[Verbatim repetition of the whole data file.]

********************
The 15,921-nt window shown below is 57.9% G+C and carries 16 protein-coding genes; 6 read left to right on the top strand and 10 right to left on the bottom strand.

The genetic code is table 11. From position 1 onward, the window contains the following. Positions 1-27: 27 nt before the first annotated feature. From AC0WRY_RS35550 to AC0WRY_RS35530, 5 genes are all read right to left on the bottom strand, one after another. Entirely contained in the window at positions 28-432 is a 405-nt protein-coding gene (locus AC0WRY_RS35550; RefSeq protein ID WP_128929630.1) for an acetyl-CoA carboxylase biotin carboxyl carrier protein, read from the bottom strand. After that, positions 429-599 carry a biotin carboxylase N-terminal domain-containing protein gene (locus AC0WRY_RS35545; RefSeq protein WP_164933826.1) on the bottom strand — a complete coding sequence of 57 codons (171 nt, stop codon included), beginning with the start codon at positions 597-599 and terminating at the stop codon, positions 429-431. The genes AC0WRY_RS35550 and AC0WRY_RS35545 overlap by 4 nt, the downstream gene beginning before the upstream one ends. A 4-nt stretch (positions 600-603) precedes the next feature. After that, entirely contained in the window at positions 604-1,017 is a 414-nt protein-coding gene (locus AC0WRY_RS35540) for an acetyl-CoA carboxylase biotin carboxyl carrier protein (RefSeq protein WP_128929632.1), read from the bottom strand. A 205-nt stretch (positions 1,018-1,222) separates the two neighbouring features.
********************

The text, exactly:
The 15,921-nt window shown below is 57.9% G+C and carries 16 protein-coding genes; 6 read left to right on the top strand and 10 right to left on the bottom strand.

The genetic code is table 11. From position 1 onward, the window contains the following. Positions 1-27: 27 nt before the first annotated feature. From AC0WRY_RS35550 to AC0WRY_RS35530, 5 genes are all read right to left on the bottom strand, one after another. Entirely contained in the window at positions 28-432 is a 405-nt protein-coding gene (locus AC0WRY_RS35550; RefSeq protein ID WP_128929630.1) for an acetyl-CoA carboxylase biotin carboxyl carrier protein, read from the bottom strand. After that, positions 429-599 carry a biotin carboxylase N-terminal domain-containing protein gene (locus AC0WRY_RS35545; RefSeq protein WP_164933826.1) on the bottom strand — a complete coding sequence of 57 codons (171 nt, stop codon included), beginning with the start codon at positions 597-599 and terminating at the stop codon, positions 429-431. The genes AC0WRY_RS35550 and AC0WRY_RS35545 overlap by 4 nt, the downstream gene beginning before the upstream one ends. A 4-nt stretch (positions 600-603) precedes the next feature. After that, entirely contained in the window at positions 604-1,017 is a 414-nt protein-coding gene (locus AC0WRY_RS35540) for an acetyl-CoA carboxylase biotin carboxyl carrier protein (RefSeq protein WP_128929632.1), read from the bottom strand. A 205-nt stretch (positions 1,018-1,222) separates the two neighbouring features.